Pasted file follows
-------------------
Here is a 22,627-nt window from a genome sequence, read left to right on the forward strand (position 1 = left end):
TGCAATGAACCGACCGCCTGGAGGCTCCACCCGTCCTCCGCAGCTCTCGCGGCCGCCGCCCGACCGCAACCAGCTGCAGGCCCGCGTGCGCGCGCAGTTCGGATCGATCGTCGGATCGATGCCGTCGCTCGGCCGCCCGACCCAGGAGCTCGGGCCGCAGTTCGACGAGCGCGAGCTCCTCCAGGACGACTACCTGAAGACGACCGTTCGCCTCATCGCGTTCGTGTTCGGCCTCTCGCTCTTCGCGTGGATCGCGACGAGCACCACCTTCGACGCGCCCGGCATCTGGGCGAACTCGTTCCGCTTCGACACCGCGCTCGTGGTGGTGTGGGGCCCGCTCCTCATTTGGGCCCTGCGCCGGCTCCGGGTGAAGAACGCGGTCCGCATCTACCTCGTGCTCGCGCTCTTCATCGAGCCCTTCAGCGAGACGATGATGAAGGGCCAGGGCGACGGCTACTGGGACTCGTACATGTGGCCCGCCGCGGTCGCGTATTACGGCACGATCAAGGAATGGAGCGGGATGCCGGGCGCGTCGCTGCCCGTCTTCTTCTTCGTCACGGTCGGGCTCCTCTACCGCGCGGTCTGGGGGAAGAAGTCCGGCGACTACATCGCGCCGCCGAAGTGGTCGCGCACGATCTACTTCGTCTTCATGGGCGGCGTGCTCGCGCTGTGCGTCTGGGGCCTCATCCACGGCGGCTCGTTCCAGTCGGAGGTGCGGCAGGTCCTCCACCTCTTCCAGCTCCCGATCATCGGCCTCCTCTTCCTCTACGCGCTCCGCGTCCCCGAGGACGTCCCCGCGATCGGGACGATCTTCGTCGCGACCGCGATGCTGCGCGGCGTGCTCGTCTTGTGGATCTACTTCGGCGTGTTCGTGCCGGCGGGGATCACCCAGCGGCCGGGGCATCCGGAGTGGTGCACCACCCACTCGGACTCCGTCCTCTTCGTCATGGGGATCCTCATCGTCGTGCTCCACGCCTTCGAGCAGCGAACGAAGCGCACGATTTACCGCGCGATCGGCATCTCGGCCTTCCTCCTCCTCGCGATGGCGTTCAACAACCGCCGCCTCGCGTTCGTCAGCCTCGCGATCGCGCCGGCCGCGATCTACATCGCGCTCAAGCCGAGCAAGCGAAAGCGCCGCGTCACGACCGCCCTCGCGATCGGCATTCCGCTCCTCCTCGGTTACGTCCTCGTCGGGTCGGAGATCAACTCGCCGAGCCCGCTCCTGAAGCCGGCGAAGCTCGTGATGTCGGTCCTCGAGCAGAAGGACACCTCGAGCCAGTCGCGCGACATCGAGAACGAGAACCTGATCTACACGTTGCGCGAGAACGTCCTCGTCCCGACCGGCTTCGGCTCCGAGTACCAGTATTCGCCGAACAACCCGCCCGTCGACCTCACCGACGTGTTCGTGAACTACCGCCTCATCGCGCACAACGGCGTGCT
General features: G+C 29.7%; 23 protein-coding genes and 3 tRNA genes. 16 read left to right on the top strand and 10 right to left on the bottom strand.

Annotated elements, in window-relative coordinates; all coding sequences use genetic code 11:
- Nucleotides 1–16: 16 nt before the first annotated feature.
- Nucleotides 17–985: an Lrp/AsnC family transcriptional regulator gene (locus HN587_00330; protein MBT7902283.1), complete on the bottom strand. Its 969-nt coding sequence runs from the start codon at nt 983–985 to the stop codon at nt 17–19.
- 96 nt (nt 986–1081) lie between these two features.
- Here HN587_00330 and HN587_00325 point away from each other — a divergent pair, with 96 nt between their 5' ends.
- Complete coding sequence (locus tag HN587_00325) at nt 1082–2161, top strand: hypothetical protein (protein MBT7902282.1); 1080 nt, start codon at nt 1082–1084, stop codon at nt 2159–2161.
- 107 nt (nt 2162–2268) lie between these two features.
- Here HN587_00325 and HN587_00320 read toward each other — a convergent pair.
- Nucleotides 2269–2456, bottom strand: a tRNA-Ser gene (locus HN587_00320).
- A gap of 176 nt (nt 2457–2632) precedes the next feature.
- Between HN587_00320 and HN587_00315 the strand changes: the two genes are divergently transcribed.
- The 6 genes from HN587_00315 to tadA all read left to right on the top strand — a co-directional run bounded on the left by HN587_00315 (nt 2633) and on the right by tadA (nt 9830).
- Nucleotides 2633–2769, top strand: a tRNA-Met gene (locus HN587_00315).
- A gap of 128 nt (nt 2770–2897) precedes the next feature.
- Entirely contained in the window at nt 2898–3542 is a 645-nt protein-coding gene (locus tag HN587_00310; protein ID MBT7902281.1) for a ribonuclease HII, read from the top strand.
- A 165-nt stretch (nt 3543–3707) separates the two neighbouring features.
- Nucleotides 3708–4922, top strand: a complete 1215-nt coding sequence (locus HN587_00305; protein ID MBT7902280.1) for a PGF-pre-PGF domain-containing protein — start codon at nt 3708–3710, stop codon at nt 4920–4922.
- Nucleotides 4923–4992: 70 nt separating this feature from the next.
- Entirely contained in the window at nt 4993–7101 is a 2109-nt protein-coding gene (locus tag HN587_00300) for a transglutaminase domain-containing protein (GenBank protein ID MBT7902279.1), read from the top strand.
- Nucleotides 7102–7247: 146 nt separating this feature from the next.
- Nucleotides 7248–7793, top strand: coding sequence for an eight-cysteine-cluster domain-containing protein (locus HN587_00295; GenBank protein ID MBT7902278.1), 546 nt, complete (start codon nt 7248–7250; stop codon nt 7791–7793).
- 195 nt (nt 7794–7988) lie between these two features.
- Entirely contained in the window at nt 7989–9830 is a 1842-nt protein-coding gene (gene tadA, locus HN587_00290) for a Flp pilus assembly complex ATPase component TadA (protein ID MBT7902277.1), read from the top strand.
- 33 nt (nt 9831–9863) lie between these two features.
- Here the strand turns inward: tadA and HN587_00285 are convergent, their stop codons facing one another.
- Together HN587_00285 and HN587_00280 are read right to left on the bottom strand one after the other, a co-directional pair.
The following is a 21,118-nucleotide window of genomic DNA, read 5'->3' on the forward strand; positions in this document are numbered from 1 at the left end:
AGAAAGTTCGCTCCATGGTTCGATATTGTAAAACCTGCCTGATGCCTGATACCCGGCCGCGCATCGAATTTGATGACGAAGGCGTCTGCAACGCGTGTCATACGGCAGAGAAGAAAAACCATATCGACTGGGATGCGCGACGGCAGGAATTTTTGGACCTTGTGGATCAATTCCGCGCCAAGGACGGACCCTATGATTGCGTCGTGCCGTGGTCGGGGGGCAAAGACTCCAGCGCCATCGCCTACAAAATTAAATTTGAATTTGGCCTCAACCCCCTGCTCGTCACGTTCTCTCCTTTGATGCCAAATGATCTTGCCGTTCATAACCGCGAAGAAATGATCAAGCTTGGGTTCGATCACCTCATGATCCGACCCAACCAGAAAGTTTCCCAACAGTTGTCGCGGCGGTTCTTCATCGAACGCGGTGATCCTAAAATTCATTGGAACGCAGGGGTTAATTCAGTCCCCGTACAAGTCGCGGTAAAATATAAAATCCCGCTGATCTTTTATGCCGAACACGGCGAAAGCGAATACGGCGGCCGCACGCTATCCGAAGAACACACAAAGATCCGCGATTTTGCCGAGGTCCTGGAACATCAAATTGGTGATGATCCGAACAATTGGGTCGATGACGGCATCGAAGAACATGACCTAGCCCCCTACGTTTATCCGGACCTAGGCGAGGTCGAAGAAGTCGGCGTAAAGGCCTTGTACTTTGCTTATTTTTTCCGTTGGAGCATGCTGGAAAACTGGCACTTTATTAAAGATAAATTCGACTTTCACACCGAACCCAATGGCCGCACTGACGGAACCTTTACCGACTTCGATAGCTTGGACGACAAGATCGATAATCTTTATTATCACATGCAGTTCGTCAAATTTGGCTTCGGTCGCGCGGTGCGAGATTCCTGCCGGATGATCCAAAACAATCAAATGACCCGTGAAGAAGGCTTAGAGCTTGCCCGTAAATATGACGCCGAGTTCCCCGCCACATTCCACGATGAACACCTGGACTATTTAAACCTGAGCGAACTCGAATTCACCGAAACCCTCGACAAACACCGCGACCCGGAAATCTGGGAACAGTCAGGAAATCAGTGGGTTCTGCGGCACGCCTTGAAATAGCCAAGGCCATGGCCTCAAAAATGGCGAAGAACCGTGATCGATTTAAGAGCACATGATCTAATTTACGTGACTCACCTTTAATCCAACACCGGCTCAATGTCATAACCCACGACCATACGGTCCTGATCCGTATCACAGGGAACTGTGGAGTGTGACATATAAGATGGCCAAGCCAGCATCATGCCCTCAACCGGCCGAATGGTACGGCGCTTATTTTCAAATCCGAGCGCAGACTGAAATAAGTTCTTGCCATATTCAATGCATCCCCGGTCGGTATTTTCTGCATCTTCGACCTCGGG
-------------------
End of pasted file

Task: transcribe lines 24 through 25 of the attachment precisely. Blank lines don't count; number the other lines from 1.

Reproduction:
- Nucleotides 7248–7793, top strand: coding sequence for an eight-cysteine-cluster domain-containing protein (locus HN587_00295; GenBank protein ID MBT7902278.1), 546 nt, complete (start codon nt 7248–7250; stop codon nt 7791–7793).
- 195 nt (nt 7794–7988) lie between these two features.